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regularly computed and published for the benefit of traders.
Bernard Lietaer has proposed a commodity-based currency that
he calls “New Currency,” which could be initiated unilaterally by a
private central bank without the need for new international agree-
ments. The currency would be issued by the bank and backed by a
basket of from three to a dozen different commodities for which there
are existing international commodity markets. For example, 100 New
Currency could be worth 0.05 ounces of gold, plus 3 ounces of silver,
plus 15 pounds of copper, plus 1 barrel of oil, plus 5 pounds of wool.
Since international commodity exchanges already exist for those re-
sources, the New Currency would be automatically convertible to other
national currencies.4 Lietaer has also proposed an exchange system
based on a basket-of-commodities standard that could be used pri-
vately by merchants without resorting to banks. Called the Trade
Reference Currency (TRC), it involves the actual acquisition of com-
modities by an intermediary organization. The details are found on
the TRC website at www.terratrc.org.




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Valuing Currencies Against the Consumer Price Index

Money reform advocate Frederick Mann, author of The Economic
Rape of America, had another novel idea. In a 1998 article, he
suggested that a private unit of exchange could be valued against either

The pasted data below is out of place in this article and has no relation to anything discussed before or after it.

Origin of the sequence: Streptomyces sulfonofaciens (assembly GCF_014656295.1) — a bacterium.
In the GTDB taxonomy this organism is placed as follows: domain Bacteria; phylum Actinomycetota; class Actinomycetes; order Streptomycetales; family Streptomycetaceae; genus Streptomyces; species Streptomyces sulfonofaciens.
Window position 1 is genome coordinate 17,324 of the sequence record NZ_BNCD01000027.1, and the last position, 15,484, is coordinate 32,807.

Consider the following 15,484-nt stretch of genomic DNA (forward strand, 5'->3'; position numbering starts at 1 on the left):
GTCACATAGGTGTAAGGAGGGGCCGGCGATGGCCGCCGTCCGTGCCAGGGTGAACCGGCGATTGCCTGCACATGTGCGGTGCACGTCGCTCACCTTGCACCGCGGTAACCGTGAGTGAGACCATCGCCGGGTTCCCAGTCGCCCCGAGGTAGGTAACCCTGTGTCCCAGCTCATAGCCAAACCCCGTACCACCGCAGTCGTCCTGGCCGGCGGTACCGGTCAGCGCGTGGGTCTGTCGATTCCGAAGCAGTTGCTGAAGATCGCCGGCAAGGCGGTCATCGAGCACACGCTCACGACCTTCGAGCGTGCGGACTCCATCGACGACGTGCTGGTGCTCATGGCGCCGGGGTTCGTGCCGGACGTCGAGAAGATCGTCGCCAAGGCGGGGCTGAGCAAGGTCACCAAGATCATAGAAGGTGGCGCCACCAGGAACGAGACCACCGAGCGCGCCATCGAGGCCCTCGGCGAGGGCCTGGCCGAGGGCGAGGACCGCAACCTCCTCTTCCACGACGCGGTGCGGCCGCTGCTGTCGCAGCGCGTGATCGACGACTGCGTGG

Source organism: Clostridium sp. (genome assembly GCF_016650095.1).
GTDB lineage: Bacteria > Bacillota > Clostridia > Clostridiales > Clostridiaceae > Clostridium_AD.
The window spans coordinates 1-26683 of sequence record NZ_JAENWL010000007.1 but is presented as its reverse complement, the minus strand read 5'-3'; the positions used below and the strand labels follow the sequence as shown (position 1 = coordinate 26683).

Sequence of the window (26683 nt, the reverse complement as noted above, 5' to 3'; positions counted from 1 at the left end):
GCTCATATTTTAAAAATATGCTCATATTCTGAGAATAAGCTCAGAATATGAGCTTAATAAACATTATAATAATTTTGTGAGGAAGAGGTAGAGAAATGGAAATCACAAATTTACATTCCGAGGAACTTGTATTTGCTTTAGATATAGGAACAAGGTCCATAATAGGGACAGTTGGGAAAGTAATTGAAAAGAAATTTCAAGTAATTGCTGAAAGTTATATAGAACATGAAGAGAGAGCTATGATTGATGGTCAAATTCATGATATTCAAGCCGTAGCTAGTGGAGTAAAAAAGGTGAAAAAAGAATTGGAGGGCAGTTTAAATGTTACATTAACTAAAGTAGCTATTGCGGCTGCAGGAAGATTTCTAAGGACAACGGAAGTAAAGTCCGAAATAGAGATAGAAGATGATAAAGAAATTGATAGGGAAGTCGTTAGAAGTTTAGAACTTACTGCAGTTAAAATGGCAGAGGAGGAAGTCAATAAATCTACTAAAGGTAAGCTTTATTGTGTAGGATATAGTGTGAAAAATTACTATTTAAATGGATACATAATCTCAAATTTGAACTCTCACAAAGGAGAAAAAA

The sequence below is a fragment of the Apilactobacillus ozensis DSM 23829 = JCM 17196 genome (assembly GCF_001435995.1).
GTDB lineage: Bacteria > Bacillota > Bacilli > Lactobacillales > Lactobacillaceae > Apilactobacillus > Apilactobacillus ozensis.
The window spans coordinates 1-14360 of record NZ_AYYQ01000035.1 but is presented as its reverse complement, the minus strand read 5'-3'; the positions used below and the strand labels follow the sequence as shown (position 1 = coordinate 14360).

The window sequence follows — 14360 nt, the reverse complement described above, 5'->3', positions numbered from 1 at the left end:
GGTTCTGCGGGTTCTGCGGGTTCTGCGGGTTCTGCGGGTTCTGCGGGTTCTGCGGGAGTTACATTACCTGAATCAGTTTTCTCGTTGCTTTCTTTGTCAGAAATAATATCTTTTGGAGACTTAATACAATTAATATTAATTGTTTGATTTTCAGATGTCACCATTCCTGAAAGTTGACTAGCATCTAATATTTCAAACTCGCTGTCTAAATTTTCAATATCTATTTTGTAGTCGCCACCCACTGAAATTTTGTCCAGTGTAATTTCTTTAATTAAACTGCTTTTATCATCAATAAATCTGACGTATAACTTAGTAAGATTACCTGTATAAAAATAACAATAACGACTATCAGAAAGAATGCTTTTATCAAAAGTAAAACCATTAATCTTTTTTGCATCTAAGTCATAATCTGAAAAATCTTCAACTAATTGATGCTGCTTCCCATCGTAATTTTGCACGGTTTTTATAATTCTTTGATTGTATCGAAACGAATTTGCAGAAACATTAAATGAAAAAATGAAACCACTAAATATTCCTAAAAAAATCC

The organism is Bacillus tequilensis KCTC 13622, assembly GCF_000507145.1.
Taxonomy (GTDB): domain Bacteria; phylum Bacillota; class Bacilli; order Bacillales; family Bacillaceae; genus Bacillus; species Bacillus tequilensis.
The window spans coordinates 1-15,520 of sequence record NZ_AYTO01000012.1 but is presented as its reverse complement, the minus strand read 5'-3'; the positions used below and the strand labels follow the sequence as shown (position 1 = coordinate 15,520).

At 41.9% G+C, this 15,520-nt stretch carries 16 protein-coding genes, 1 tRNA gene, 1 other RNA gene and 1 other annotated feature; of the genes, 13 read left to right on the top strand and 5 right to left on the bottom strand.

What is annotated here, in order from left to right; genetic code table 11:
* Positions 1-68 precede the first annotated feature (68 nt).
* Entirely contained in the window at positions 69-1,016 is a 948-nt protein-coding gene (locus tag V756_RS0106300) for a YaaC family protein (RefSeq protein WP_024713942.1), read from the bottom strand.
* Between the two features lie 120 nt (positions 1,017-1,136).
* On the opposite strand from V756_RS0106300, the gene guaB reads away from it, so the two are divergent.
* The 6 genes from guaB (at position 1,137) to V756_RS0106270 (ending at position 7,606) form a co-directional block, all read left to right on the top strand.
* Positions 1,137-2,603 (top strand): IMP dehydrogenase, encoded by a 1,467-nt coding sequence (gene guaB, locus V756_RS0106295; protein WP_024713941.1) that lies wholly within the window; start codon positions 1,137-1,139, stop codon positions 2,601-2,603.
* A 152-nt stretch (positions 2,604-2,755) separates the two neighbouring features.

a designated basket of commodities or the Commodity Research Bureau
Index (CRB) or the Consumer Price Index (CPI). Using standardized
price indices would make the unit particularly easy to calculate, since
the figures for those indices are regularly reported around the world.
Mann called his currency unit the “Riegel,” after E. C. Riegel, who
wrote on the subject in the first half of the twentieth century. For the
“basket” option, Mann proposed using cattle, cocoa, coffee, copper,
corn, cotton, heating oil, hogs, lumber, natural gas, crude oil, orange
juice, palladium, rough rice, silver, soybeans, soybean meal, soybean
oil, sugar, unleaded gas, and wheat, in proportions that worked out
to about $1 million in American money. This figure would be divided
by 1 million to get 1 Riegel, making the Riegel worth about $1 in Ameri-
can money.
Another option would be to use the Commodity Research Bureau
Index, which includes gold along with other commodities. But Mann
noted that the CRB would give an unrealistic picture of typical prices,
because individuals don™t buy those commodities on a daily basis. A
better alternative, he said, was the Consumer Price Index, which tal-
lies the prices of things routinely bought by a typical family. In the
United States, CPI figures are prepared monthly by the U.S. Bureau of
Labor Statistics. Prices used to calculate the index are collected in 87
urban areas throughout the country and include price data from ap-
proximately 23,000 retail and service establishments, and data on rents
from about 50,000 landlords and tenants.
When Mann was writing in 1998, the CPI was about $160. He
suggested designating 1 Riegel as the CPI divided by 160, which would
have again made it about $1 in 1998 prices.5 Converting the cost of
one Riegel™s worth of goods in American dollars to the cost of those
goods in other currencies would then be a simple mathematical
proposition. The CPI™s “core rate,” which is used to track inflation,
currently excludes goods with high price volatility, including food,
energy, and the costs of owning rather than renting a home.6 But to
be a fair representation of the consumer value of a currency at any
particular time, those essential costs would need to be factored in as